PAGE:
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Factsheets

The TB Epidemic

Many people think tuberculosis (TB) is a disease of the past, but in reality, over 2 billion people are currently infected with TB bacteria - roughly one-third of the world's population. One in ten people will become sick with active TB. In 2010 alone, TB killed 1.5 million people, which amounted to approximately 3,800 deaths per day.

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TB Signs and Symptoms

TB usually occurs in the lungs, but it can also occur in other parts of the body, such as the brain, kidneys, or spine. This fact sheet outlines the symptoms of TB in the lungs, general symptoms of TB, and signs that you should get tested.

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Drug-Resistant TB

Multidrug-resistant TB (MDR-TB) is a dangerous form of TB that is resistant to the two most powerful anti-TB drugs. Ineffective treatment of MDR-TB gives rise to extensively drug-resistant TB (XDR-TB). Resistant to a number of critical first and second-line anti-TB drugs, XDR-TB is extremely difficult and costly to treat and is highly fatal.

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TB-HIV Co-Infection

TB is the leading killer of people with HIV/AIDS. One in four deaths among people with HIV is due to TB. Unlike HIV/AIDS, TB is completely curable in the vast majority of cases, with medicines that cost as little as $20, as long as treatment regimens are monitored and completed in order to avoid building up of drug resistance.

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TB and Poverty

TB disproportionately affects the poor. Nearly 9 million people develop active TB disease each year - and an overwhelming 95% of these cases occur in developing countries. Low-income populations often lack access to health-care facilities and treatment and prevention options, which delays the diagnosis of TB by several weeks or months. Poor nutrition and co-infection with other diseases, especially HIV/AIDS, can lead to the development of active TB. Crowded living conditions, poor ventilation, and lack of access to clean water and sanitation all contribute to an increased susceptibility to TB.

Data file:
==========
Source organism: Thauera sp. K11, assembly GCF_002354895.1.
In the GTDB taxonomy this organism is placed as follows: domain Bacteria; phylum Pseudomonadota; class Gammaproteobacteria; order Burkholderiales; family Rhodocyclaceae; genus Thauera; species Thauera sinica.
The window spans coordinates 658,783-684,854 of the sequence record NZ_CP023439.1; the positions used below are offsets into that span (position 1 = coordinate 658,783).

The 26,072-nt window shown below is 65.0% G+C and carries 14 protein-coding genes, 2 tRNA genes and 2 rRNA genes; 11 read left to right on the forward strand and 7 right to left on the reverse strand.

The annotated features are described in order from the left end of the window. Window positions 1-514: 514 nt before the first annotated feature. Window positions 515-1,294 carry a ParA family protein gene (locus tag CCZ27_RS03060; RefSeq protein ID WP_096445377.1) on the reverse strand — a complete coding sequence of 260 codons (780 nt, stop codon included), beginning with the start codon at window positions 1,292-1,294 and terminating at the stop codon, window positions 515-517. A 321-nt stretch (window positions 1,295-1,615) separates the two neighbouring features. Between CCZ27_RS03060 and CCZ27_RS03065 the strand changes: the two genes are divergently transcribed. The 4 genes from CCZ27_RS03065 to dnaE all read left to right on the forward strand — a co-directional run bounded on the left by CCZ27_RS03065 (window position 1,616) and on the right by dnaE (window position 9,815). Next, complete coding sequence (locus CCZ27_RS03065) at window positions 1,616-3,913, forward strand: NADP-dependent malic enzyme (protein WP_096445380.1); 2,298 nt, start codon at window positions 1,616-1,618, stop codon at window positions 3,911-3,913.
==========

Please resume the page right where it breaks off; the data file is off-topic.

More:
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Tuberculosis: An Unchecked Killer of Women

Tuberculosis (TB), an airborne infectious disease, is the third leading cause of death for women worldwide. In 2009, there were 3.3 million cases of TB among women and 320,000 women died from TB in 2010. Despite TB's immense and unique impact on women, little attention is paid to the disease as a women's health issue. The global health community, policymakers, and women's advocates should recognize TB as a critical burden for women around the world, and work together to eliminate it as a major cause of sickness, death, and social marginalization.

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Children and TB

TB is one of the top ten killers of children worldwide. Each year half a million children develop TB and 70,000 die as a result. In 2010, some 10 million children were orphaned as a result of TB.

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